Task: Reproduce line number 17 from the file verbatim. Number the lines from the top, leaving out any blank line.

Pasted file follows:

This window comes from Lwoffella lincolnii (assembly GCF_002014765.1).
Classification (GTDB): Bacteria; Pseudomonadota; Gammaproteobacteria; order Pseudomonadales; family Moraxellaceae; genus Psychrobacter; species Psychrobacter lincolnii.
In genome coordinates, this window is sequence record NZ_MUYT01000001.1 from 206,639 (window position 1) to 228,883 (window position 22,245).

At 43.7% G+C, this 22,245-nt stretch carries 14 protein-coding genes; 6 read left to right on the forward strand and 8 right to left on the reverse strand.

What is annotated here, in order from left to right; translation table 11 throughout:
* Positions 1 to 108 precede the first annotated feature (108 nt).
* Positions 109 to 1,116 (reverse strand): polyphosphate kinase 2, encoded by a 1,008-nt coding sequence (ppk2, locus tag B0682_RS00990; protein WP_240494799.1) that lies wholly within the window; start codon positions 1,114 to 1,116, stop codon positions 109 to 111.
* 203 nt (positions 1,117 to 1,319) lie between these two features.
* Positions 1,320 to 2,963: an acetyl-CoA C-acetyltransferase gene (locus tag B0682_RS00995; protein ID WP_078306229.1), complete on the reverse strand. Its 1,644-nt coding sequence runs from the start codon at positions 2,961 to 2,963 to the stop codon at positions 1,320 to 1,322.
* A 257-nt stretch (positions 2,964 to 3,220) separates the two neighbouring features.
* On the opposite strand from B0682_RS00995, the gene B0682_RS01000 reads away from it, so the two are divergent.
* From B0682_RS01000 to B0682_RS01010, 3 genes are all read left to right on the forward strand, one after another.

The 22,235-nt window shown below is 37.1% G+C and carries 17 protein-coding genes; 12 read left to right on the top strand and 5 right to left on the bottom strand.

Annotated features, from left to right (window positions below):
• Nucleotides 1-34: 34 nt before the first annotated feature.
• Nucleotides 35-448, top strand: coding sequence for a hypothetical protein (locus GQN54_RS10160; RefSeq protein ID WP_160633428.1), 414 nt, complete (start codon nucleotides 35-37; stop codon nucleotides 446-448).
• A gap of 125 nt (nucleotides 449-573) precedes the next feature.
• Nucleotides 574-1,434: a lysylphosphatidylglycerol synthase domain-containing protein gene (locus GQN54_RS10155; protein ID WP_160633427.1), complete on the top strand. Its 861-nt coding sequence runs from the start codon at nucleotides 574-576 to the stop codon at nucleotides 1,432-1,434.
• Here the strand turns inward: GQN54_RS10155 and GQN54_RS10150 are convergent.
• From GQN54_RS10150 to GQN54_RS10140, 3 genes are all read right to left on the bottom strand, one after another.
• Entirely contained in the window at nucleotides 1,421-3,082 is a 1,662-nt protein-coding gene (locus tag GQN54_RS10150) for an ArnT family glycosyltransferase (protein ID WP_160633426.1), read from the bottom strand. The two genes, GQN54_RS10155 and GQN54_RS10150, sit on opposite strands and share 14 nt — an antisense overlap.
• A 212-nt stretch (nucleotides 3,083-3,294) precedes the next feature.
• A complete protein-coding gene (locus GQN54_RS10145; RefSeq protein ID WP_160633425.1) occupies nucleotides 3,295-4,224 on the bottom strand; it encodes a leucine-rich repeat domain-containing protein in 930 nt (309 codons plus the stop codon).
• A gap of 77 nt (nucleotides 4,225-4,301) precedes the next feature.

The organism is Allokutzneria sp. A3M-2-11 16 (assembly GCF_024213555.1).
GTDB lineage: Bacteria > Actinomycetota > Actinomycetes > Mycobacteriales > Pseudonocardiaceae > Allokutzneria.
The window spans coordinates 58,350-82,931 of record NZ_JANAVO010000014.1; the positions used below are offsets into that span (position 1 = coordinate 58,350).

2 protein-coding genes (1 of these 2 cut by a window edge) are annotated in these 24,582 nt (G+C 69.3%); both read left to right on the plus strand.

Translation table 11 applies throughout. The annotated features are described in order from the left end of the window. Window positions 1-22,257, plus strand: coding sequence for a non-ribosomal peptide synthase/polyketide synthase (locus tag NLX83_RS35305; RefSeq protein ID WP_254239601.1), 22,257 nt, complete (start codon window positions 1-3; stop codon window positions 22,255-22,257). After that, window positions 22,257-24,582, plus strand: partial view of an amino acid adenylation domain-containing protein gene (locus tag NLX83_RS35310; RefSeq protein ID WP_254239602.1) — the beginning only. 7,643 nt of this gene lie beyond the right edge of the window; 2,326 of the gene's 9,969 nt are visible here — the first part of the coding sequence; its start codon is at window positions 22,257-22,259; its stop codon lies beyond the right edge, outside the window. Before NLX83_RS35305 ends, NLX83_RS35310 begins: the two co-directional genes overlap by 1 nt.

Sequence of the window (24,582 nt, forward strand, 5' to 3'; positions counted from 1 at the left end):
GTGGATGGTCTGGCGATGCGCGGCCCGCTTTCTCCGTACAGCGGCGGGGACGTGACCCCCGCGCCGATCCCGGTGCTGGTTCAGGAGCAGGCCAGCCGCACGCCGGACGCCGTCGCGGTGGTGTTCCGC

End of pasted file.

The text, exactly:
• A gap of 125 nt (nucleotides 449-573) precedes the next feature.